Below, you’ll find the recipe for Coq au Vin and, as an extra, the marinated beans on grilled bread we had on Monday. The beans are as simple as good cooking gets, the Coq au Vin, not so much – but then no one is ever going to mention the great bean feast they had at your home. (I would have shared the sole meunière but our local Bishop lifted the requirement for fasting this Friday in a transparent bid to curry favor with people of Irish descent. Thus, it is not that important to cook fish this week. As a side note, parishes all over the diocese are miffed at the Bishop’s sabotage of their annual fund raising fish fries.
Coq au Vin
(New York Times Special Section “The New Essentials of French Cooking,” February 19, 2017)
We’ve adapted this recipe slightly, and you can adapt it even more. But I beg you to use bone-in, skin on pieces of chicken. They will bring a depth of flavor to this dish that skinless or boneless chicken cannot even aspire to. And the flesh of the chicken will have just the right texture, where skinless and boneless will be too dry.
Timing: Overnight Marinade – 2-3 hours cooking and prep –
Should be cooked one day before serving to achieve best taste
(Note: You can do a quick marinade and cook and serve on the same day, but you will have reduced a superior dish to an acceptable one)
Ingredients: Serves 4
3 pounds chicken legs and thighs (we used two legs and 6 thighs)
4 ounces lardons, pancetta or bacon diced into ¼ inch pieces (about 1 cup) – NOTE: Lardons can be cut from the packaged salt pork offered in most grocery stores. Bacon is too thin to give you the pieces of bacon that work best in this dish.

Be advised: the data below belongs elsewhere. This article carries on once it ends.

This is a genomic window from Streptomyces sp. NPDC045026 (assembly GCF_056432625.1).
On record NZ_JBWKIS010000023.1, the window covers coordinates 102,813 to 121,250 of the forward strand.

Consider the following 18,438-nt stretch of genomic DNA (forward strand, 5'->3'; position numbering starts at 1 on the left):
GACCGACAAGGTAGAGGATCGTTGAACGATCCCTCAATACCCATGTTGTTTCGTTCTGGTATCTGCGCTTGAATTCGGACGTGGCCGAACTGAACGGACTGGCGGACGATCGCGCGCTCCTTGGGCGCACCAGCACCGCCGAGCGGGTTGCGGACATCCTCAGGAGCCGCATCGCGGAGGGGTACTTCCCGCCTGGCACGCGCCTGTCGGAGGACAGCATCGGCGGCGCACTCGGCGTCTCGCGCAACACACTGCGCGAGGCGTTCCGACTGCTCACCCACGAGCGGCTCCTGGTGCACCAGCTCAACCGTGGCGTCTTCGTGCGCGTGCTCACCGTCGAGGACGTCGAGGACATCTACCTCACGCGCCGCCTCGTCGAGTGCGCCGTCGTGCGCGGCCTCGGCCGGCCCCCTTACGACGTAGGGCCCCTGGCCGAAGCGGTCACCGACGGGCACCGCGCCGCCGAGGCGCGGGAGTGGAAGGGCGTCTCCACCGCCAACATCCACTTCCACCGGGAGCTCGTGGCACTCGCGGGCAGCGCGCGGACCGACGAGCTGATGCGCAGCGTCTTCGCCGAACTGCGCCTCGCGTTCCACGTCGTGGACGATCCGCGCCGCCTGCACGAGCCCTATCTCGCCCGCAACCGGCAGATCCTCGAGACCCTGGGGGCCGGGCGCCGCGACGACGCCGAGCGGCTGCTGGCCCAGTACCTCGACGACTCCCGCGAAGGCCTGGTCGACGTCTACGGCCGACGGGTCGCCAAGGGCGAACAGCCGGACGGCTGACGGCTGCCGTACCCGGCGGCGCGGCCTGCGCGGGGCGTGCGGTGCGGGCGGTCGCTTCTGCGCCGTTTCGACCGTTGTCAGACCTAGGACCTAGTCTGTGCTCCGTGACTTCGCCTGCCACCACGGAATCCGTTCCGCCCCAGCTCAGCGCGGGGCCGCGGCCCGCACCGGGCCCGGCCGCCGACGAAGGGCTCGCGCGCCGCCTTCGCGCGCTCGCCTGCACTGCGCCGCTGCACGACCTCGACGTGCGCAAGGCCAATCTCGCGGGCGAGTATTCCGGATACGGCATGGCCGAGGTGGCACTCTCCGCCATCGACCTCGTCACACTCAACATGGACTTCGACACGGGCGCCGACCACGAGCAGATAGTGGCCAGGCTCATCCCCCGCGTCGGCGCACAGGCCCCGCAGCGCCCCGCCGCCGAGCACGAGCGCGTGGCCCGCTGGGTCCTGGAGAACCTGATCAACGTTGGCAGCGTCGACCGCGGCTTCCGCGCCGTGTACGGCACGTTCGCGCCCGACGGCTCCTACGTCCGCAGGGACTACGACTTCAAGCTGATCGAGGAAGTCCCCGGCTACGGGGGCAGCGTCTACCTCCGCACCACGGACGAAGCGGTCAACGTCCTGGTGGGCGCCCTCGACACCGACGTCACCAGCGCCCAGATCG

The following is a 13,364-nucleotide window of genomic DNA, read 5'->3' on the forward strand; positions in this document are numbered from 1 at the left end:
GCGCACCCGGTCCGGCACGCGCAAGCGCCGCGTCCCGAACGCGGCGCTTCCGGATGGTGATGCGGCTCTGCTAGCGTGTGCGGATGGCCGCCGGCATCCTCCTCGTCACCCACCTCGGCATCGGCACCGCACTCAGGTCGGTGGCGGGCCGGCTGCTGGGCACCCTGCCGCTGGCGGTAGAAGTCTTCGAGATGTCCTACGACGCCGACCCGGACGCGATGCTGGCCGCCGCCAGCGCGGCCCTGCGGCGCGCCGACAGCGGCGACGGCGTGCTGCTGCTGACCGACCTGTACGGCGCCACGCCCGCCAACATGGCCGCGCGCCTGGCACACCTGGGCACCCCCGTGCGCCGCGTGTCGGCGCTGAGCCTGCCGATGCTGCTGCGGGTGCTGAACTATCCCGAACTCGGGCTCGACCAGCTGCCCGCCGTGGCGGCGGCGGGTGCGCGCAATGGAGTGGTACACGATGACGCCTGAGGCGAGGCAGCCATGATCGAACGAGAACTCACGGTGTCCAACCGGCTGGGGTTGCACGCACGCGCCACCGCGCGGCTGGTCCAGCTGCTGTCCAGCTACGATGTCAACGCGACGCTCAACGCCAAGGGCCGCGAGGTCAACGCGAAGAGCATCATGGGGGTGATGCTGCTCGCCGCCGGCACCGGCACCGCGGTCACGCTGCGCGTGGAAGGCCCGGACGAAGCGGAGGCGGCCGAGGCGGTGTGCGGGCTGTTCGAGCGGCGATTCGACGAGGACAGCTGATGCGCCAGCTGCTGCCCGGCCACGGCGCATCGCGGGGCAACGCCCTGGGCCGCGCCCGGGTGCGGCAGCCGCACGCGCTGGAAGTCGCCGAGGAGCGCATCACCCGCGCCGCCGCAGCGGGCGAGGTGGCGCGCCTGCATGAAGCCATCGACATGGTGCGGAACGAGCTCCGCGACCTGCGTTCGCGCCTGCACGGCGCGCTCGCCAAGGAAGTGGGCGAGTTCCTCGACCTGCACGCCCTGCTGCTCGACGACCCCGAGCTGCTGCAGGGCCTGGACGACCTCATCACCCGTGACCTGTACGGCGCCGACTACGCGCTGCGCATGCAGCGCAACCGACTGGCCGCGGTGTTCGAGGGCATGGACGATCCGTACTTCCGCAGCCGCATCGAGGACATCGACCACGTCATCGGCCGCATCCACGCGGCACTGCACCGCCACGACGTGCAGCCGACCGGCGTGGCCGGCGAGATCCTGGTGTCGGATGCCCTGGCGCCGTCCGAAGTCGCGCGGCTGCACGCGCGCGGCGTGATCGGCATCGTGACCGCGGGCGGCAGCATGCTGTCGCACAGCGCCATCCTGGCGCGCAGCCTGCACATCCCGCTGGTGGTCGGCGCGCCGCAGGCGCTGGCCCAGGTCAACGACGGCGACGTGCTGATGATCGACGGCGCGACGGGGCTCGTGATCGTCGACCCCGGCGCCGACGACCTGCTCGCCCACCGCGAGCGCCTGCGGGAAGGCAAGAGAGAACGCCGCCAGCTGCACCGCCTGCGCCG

3 cups hearty red wine – we used a reasonably-priced Burgundy
1 Bay leaf
1 teaspoon chopped thyme
1 large onion, diced
1 large carrot, diced
8 ounces mushrooms (use brown or white, not wild), sliced. If you have some giant mushrooms in the pack, halve them before slicing – just think about the size it would be easy to pick up on a fork and eat.
2 cloves garlic, minced (in this recipe we used the full amount of garlic – we often use less, but in this case the garlic will cook down and you’ll get no garlicky aftertaste, merely a deepening of the other flavors)
1 teaspoon tomato paste (we used maybe 2 teaspoons)
1 tablespoon all-purpose flour
2 tablespoons brandy
3 tablespoons butter
8 ounces pearl onions (we would use more – maybe 12)
½ teaspoon ground black pepper, plus more to taste
2 ½ teaspoons kosher salt, plus more to taste
2 slices white bread, crusts removed, cut into triangles (I think this is prissy – we used slices of country bread cut into wedges. You’re going to sauté this bread in butter and salt it to serve with the chicken.)